Last Night is by far the best film by another director to which Cronenberg has lent his acting chops, the only one that could be counted alongside several of his own movies as a bonefide masterpiece. The set-up is so perfectly simple: a "last day on earth" drama with no asteroids, no explosions, no newscasts of natural disasters across the globe, no last minute redemption. Just a story of a city of people who all know life is going to end in a few hours and how they decide to spend them. What makes it great is that writer-director-star Don McKellar depicts the characters' activities as almost completely mundane. People go to work. They hook up and have sex. Young folks rally together for a party at Nathan Philips Square. Sandra Oh has a really bad day where nothing works out right. A final visit to his childhood home is just going to bring up the same sort of familial resentment as any other visit on any other day for McKellar. ("Would it hurt you to play along just once?") The result is a movie that's more about people living than maybe any other movie I've ever seen, a non-specific snapshot of existence at a very specific time (the film is undeniable 90's) made profound by its distinct lack of profundity.

As Ian Loffill so beautifully summarized, the film quite unobtrusively observes how people cope with inevitable nonexistence, and what compliance and defiance in the face of a hopeless situation can bring out in people. McKellar's character is the film's most seemingly apathetic, as if denial over recently losing his wife has extended to an overall repudiation of what's going on. Callum Keith Rennie's successful bucket list of long-gestating sexual conquests make you wonder why such lofty ambitions never occurred to him prior to the safety blanket of an impending void. Arsinée Khanjian, crippled by despair on a streetcar, could be any clinically depressed individual who wakes up one day to find they can't get out of bed or open the door. Even more identifiably, Sandra Oh's justification for ending her own life just before the cataclysm is the same argument I've often considered when contemplating suicide (not my own suicide, just a rationale behind the concept in general), which is the need to control one's fate rather than giving it up to the indifferent design of the universe. To Oh, all that's important is that she maintain some kind of command of her station, a resolve that's frustratingly and sort of hilariously compounded by the events of her last day (car stolen/upended, husband refusing/unable to respond to her repeated calls, circumstances confining her to an unfamiliar part of town/apartment). Her refusal to accept death - with death - is a wonderfully perverse way of saying that if something terrible's going to happen to me, it's going to be on my terms.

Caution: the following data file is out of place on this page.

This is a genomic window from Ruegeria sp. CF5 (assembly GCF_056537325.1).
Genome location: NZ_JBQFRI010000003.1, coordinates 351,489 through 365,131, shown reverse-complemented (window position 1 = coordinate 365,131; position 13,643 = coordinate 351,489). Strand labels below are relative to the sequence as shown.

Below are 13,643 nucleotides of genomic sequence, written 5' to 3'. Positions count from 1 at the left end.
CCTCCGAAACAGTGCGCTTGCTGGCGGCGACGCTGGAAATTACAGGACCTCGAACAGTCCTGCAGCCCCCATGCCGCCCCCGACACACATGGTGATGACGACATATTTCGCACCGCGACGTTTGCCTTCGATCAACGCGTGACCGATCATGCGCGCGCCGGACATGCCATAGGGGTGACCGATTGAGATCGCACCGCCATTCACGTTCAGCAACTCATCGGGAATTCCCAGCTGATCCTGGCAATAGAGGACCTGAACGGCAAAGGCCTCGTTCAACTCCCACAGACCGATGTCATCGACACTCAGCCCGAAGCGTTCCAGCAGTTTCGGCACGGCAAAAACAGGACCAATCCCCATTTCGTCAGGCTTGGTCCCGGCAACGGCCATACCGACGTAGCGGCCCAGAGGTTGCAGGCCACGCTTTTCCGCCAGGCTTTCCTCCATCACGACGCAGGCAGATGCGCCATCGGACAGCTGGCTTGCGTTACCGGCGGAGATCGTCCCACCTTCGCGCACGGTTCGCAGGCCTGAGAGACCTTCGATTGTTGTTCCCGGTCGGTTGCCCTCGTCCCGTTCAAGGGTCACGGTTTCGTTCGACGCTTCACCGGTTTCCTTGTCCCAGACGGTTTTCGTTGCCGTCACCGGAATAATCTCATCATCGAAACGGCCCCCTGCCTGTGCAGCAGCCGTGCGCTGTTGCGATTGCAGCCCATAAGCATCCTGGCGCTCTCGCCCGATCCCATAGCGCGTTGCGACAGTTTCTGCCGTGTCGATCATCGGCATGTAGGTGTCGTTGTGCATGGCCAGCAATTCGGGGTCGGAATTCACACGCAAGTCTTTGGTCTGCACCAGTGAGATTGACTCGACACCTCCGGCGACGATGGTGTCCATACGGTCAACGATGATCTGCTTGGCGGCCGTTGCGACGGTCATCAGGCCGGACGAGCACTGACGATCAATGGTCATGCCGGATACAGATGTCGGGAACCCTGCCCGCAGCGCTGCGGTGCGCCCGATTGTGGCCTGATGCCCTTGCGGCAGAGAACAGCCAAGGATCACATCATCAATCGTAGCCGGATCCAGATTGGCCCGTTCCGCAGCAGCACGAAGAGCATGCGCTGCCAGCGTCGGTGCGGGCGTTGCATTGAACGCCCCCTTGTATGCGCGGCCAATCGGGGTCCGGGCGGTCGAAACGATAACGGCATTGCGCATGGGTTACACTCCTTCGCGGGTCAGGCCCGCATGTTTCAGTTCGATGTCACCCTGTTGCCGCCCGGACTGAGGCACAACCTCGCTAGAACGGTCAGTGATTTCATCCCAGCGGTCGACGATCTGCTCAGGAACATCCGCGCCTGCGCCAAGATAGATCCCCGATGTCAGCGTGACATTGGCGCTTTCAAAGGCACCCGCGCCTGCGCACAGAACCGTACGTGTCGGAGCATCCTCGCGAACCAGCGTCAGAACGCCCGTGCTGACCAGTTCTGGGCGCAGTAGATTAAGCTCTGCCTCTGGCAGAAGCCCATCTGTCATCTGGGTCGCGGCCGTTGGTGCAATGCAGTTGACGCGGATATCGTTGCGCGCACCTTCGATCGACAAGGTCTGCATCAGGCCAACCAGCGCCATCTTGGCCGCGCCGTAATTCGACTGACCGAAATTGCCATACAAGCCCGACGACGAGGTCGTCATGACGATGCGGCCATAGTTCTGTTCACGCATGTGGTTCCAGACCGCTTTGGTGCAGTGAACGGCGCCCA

The only character to actually die before the end of the world/movie is David Cronenberg's senior administrator of the gas company, apparently named Duncan. Duncan has spent most of the day at his desk in an empty office, moving down an alphabetical list of clients, calling them one by one and leaving the same friendly message assuring the customer that their gas will stay on to the very last minute of Earth's existence. McKellar couldn't have selected a more perfectly absurd task to demonstrate someone's benign duty to routine: Duncan's messages often echo through empty households